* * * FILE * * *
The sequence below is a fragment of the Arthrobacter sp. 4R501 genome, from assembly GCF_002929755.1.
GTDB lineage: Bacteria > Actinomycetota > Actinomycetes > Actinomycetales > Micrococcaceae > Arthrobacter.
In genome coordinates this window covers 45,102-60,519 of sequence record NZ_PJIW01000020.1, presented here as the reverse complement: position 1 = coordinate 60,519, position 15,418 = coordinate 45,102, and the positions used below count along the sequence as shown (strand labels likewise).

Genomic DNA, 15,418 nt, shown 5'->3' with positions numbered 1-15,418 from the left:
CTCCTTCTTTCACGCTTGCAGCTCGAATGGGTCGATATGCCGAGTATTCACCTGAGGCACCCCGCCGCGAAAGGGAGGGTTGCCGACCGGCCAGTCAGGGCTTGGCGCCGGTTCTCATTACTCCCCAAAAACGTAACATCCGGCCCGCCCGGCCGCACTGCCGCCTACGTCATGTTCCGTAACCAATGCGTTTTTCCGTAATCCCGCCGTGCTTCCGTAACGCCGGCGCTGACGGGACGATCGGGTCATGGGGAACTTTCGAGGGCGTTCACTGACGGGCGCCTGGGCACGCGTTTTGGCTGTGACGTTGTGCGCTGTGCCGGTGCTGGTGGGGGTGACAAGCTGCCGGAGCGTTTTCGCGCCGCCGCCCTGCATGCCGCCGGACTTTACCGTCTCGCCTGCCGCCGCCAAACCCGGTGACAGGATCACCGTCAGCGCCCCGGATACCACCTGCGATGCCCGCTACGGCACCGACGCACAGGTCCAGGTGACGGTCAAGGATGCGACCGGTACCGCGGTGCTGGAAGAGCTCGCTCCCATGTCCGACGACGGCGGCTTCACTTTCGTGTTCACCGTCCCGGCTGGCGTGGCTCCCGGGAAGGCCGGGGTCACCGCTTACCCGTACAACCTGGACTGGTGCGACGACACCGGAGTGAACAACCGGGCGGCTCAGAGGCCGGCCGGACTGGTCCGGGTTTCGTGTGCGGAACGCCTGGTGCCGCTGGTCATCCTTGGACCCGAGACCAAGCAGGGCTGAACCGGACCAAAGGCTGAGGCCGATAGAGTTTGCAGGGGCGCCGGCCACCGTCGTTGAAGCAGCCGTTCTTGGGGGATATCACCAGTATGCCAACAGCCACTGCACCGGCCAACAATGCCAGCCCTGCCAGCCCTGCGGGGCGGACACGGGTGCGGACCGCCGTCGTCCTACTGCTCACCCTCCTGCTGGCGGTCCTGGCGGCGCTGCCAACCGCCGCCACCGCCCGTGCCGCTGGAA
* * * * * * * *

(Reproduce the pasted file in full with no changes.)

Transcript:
The sequence below is a fragment of the Arthrobacter sp. 4R501 genome, from assembly GCF_002929755.1.
GTDB lineage: Bacteria > Actinomycetota > Actinomycetes > Actinomycetales > Micrococcaceae > Arthrobacter.
In genome coordinates this window covers 45,102-60,519 of sequence record NZ_PJIW01000020.1, presented here as the reverse complement: position 1 = coordinate 60,519, position 15,418 = coordinate 45,102, and the positions used below count along the sequence as shown (strand labels likewise).

Genomic DNA, 15,418 nt, shown 5'->3' with positions numbered 1-15,418 from the left:
CTCCTTCTTTCACGCTTGCAGCTCGAATGGGTCGATATGCCGAGTATTCACCTGAGGCACCCCGCCGCGAAAGGGAGGGTTGCCGACCGGCCAGTCAGGGCTTGGCGCCGGTTCTCATTACTCCCCAAAAACGTAACATCCGGCCCGCCCGGCCGCACTGCCGCCTACGTCATGTTCCGTAACCAATGCGTTTTTCCGTAATCCCGCCGTGCTTCCGTAACGCCGGCGCTGACGGGACGATCGGGTCATGGGGAACTTTCGAGGGCGTTCACTGACGGGCGCCTGGGCACGCGTTTTGGCTGTGACGTTGTGCGCTGTGCCGGTGCTGGTGGGGGTGACAAGCTGCCGGAGCGTTTTCGCGCCGCCGCCCTGCATGCCGCCGGACTTTACCGTCTCGCCTGCCGCCGCCAAACCCGGTGACAGGATCACCGTCAGCGCCCCGGATACCACCTGCGATGCCCGCTACGGCACCGACGCACAGGTCCAGGTGACGGTCAAGGATGCGACCGGTACCGCGGTGCTGGAAGAGCTCGCTCCCATGTCCGACGACGGCGGCTTCACTTTCGTGTTCACCGTCCCGGCTGGCGTGGCTCCCGGGAAGGCCGGGGTCACCGCTTACCCGTACAACCTGGACTGGTGCGACGACACCGGAGTGAACAACCGGGCGGCTCAGAGGCCGGCCGGACTGGTCCGGGTTTCGTGTGCGGAACGCCTGGTGCCGCTGGTCATCCTTGGACCCGAGACCAAGCAGGGCTGAACCGGACCAAAGGCTGAGGCCGATAGAGTTTGCAGGGGCGCCGGCCACCGTCGTTGAAGCAGCCGTTCTTGGGGGATATCACCAGTATGCCAACAGCCACTGCACCGGCCAACAATGCCAGCCCTGCCAGCCCTGCGGGGCGGACACGGGTGCGGACCGCCGTCGTCCTACTGCTCACCCTCCTGCTGGCGGTCCTGGCGGCGCTGCCAACCGCCGCCACCGCCCGTGCCGCTGGAA